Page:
This means that a serious sex offender will be assessed against the risk they pose of committing a further serious sex offence only, without consideration of the risk that they may commit a serious violent offence. In contrast the bill reflects the Harper review finding that there is not always a clear delineation between sexual and violent offending. Accordingly, the bill enables the court to assess a serious sex offender’s risk of committing a further serious sex offence as well as the risk of committing a serious violent offence and vice versa. The intensive treatment and supervision condition is unique to Victoria’s post-sentence scheme and has arisen directly from the Harper review recommendations. The condition addresses the current gap in Victoria’s scheme by providing for a step up from community accommodation while also addressing key recommendations of the review by providing for investment in treatment for offenders to reduce their risk of reoffending and better integrate them back into the community.
In terms of costs, I have touched on that. Why didn’t this bill go to a select committee? I think that was a question from the Greens. The fact is that the matters in this bill have been well canvassed by the Harper review — the governance review.
Some members have noted that the government has taken some time to get the balance of this bill right. In terms of the progress of the implementation of Harper — there was a question from Mr O’Donohue — the Harper review made 35 recommendations, and as a result of the 2017–18 budget each of the 35 recommendations has been fully funded. To date 24 recommendations have been implemented, including 14 recommendations that were acquitted by the Serious Sex Offenders (Detention and Supervision) Amendment (Governance) Act 2017. The Serious Offenders Bill and associated operational reforms will implement a further 10 recommendations. The government will have acquitted all 35 recommendations with the residential service coming into operation later this year. In line with Harper’s recommendations and consistent with arrangements under the Disability Act 2006, the Department of Justice and Regulation and the Department of Health and Human Services are undertaking work together to develop a new forensic disability service to meet the needs of serious offenders with a disability. Work is underway to identify this area.
In terms of rehabilitation of offenders — I think it was a question from Ms Pennicuik — Corrections Victoria delivers a targeted suite of interventions for suitable sexual and/or serious violent offenders under sentence. Recommendations for interventions and specific treatment targets are based on the outcomes of a clinical assessment process. Intervention programs aim to directly address criminogenic need and reduce the risk of reoffending in line with the risk-need-responsivity model of offender rehabilitation. This model incorporates a set of empirically validated principles which provide direction for assessment and treatment in a wide range of offending populations.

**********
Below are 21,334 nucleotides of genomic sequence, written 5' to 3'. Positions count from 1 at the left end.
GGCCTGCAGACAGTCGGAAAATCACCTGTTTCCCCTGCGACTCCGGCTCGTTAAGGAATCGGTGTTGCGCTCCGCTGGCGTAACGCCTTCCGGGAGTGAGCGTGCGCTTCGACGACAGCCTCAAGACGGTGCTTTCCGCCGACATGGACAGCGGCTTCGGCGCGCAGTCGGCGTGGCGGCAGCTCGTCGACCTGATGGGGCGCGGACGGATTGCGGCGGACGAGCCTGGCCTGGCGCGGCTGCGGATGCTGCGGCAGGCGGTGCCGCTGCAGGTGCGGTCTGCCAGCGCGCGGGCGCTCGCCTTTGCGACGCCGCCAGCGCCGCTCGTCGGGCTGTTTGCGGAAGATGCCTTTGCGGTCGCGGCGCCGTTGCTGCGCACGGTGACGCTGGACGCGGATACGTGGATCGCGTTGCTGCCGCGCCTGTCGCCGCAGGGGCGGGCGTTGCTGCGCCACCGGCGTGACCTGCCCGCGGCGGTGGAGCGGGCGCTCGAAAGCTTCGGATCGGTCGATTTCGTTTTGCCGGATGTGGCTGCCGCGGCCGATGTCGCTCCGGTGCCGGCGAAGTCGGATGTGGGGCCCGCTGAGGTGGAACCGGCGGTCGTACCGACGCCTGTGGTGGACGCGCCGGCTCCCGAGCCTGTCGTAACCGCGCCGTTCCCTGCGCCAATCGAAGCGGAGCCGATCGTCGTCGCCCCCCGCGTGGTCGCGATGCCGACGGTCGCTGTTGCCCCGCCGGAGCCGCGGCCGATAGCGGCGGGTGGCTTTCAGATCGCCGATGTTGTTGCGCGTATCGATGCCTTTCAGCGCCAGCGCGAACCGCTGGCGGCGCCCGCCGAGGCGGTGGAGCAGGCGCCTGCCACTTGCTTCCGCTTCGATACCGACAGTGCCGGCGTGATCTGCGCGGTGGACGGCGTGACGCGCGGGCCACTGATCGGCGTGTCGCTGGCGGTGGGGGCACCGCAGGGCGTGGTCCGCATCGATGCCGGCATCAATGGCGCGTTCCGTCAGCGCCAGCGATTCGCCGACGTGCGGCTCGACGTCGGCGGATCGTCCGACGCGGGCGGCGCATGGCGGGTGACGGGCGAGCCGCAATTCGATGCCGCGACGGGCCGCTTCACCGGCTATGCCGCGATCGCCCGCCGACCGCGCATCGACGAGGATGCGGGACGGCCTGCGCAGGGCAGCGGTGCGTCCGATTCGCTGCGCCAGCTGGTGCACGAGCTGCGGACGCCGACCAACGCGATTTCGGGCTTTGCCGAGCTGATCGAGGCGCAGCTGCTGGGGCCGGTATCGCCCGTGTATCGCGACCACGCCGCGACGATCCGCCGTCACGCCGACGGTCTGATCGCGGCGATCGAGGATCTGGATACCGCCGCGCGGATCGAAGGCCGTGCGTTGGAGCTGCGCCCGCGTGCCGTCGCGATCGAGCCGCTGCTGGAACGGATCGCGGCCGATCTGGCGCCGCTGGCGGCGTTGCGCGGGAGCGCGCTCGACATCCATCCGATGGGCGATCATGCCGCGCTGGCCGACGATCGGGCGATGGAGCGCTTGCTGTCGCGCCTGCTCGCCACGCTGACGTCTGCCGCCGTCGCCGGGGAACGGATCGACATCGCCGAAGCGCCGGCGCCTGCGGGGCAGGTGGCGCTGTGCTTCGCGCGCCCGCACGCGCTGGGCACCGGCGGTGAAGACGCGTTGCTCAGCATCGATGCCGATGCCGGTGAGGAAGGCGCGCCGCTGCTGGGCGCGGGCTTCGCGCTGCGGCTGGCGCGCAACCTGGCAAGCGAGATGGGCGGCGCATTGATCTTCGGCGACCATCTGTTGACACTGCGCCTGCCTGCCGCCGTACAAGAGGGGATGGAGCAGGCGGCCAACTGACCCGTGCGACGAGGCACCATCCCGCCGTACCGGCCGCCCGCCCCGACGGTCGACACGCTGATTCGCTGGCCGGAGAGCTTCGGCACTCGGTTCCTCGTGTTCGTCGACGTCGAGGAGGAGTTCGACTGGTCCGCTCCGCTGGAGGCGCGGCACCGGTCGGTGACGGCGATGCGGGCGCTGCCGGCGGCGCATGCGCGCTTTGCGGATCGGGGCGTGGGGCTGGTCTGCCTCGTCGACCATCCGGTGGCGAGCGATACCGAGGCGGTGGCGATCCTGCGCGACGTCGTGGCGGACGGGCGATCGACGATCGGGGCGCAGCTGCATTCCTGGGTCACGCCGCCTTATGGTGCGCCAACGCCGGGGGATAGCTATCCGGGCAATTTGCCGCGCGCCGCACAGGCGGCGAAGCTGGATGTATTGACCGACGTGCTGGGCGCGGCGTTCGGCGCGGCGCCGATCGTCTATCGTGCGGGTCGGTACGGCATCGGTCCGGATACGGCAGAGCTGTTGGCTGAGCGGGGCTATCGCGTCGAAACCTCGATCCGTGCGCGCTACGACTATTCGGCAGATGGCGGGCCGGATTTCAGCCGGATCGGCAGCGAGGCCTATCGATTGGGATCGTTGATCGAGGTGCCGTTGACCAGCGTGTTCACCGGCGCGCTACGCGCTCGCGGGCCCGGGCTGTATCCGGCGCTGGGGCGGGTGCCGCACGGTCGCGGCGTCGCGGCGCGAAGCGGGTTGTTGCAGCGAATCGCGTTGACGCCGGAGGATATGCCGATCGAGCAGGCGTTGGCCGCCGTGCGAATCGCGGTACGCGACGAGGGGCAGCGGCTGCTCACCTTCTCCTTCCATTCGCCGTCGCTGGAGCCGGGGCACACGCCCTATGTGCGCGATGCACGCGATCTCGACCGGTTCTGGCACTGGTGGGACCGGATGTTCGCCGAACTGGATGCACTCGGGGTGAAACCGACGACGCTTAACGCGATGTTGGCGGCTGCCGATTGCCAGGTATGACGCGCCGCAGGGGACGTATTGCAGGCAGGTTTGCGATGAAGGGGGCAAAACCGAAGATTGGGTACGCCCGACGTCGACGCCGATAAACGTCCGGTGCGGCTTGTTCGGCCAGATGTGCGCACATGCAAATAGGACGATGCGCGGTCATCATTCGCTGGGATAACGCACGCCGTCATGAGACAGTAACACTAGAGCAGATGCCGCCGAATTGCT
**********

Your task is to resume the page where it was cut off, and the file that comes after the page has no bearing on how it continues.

In terms of compatibility with the Charter of Human Rights and Responsibilities, I believe I have covered off in that area.
In respect to the proposed amendments from Mr O’Donohue — and I thank the honourable member for his contribution in the debate — they would allow sitting as well as former judges to be appointed as chair and deputy chair and would exclude magistrates and Australian lawyers with 10 years of service from these roles. As the bill currently stands it provides for the long-term sustainability of the authority and ensures that the chair and deputy chair have the required expertise, experience and gravitas.
The government will not be supporting the proposed amendments as they seriously jeopardise the scheme for two reasons: moving forward, the role of the authority will increase significantly with the broadening of eligibility for the scheme to include eligible serious violent offenders as well as serious sex offenders, and it is vital that the very best appointments to the authority can be made from a sufficiently large pool of eligible and highly qualified candidates; and succession planning is very important in a small, specialist body such as the authority, providing a broader pool of qualifications to attract a deputy chair.
Motion agreed to.
Read second time.